Congress wrestles with home mortgage crisis
The House passed a bill giving some homeowner relief. Now it's on to the Senate.
Until this week, “cramdown” for a family’s primary residence -- that is, a provision to allow judges to change the terms of a mortgage -- was a non-starter on Capitol Hill.
Opponents said that forcing lenders to lower principal or interest rates on a family’s No. 1 home would increase interest and shift costs to more responsible borrowers.
This week, against robust opposition from finance industry lobbyists, the House voted 234-191 to give primary homeowners the bankruptcy option to alter the terms of loans that has long existed for second homes, vacation homes, or investment property.
Judges would have a range of options
The bill requires bankruptcy judges to consider a range of options currently unavailable to them. These include: Lowering the interest rate on a troubled mortgage to as low as 2 percent and reducing mortgage payments to no more than 31 percent of a borrower’s income.
If these changes don’t make mortgage payments feasible, a judge can then consider lowering the principal owed on a loan.
The proposed law also requires homeowners to demonstrate that they have used available options to modify loans with lenders on their own, including the Obama administration’s voluntary refinancing program.
If homeowners subsequently sell their home for a profit, mortgage lenders can recover some of those funds to compensate them for cramdown on the loan’s principal.
The vote came after an intense week of negotiations between House Speaker Nancy Pelosi and an increasingly assertive coalition of centrist and conservative Democrats who wanted assurances that borrowers were acting responsibly.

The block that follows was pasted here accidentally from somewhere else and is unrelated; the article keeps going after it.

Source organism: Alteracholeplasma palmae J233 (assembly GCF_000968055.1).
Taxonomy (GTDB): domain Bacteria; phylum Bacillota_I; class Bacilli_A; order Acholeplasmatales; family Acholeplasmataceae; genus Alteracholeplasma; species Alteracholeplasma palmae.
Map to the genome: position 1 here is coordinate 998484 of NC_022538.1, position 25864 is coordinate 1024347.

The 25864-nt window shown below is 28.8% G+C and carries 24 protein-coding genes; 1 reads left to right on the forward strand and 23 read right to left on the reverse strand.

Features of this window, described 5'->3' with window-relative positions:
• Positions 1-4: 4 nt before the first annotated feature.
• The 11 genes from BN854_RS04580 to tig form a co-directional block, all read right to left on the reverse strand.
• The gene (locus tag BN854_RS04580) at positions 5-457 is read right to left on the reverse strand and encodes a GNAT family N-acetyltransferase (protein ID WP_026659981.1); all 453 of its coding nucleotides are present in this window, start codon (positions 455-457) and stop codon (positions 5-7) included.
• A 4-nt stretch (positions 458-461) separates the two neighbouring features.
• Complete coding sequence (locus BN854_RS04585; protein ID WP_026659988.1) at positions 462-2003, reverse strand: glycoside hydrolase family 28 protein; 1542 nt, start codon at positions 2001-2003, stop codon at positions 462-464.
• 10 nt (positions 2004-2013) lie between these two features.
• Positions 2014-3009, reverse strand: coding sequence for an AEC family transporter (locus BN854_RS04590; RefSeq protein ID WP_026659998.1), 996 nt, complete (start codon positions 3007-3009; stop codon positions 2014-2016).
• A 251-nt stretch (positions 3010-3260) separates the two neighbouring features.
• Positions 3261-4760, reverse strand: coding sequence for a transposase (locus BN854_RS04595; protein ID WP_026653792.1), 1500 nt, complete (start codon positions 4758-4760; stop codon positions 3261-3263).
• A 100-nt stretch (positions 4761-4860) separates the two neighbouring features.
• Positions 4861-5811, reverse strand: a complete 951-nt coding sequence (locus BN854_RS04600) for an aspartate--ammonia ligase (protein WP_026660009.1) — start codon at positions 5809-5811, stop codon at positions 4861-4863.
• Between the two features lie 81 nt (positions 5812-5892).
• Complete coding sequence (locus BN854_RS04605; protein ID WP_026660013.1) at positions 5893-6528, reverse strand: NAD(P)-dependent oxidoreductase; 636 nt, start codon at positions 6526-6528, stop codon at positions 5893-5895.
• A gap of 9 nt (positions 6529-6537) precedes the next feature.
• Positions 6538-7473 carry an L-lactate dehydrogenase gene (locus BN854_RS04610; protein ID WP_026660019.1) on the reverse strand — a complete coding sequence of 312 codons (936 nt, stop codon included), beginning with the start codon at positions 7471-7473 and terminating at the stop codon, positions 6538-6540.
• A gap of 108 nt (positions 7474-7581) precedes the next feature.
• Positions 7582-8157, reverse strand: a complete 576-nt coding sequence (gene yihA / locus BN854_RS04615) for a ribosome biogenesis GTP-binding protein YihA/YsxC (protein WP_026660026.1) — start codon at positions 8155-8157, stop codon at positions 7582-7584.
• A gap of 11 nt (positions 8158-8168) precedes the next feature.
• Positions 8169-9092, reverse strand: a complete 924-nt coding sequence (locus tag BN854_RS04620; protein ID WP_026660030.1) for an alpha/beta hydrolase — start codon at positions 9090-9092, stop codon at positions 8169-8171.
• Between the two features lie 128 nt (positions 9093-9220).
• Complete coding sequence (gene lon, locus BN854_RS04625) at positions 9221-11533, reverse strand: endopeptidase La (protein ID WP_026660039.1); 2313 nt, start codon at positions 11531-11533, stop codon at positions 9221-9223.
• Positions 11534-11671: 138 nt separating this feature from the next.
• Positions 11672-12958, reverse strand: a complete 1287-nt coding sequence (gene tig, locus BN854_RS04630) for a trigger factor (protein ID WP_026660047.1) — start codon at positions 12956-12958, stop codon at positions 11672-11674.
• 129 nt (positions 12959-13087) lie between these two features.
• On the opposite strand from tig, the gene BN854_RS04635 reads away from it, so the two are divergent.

“Many of the suggestions made were very positive and constructive,” said Speaker Pelosi at a press briefing on Thursday, before the vote. “They weren’t necessarily there to win votes. But they are better -- they made better policy." Democratic leaders lost 24 members of their caucus on the vote and picked up seven Republican votes.
The House bill also mandates that the Government Accountability Office studies the effectiveness of judicial mortgage modifications, including the impact on bankruptcy courts.
Not all homeowners are covered
Wary of a bailout backlash from voters, House leaders revised the bill to deny relief to borrowers who can afford to repay their loans without modifications mandated by a court.
Republicans proposed going further. They offered an alternative bill to bar relief or assistance to homeowners who lied on mortgage applications or failed to follow underwriting standards. That failed 182-242.
Rep. Tom Price (R) of Georgia also proposed an amendment that provided that mortgage lenders can recapture the full amount of principal lost in a mortgage modification, if homeowners later sell the home at a profit. That amendment narrowly failed 211 to 218.
“Members of Congress don’t understand the negative implications of what they voted for,” said Rep. Joe Wilson (R) of South Carolina, after the vote. “Cramdown, which could change the principal, interest, length of payments, interferes with the financial markets." That means that people who are responsible will have to pay higher interest costs -- shifting the cost from people who have been greedy or were taking risks they shouldn’t have taken.
The bill faces an uphill fight in the Senate, where Republicans are raising similar concerns to those raised in the House.
“It will cause interest rates to go up and will make it more difficult for people to get a mortgage,” says Sen. Charles Grassley (R) of Iowa, the top Republican on the Senate Finance Committee. “But it’s now a Democratic Congress,” he adds, suggesting that this time, cramdown provisions may make it to the president’s desk.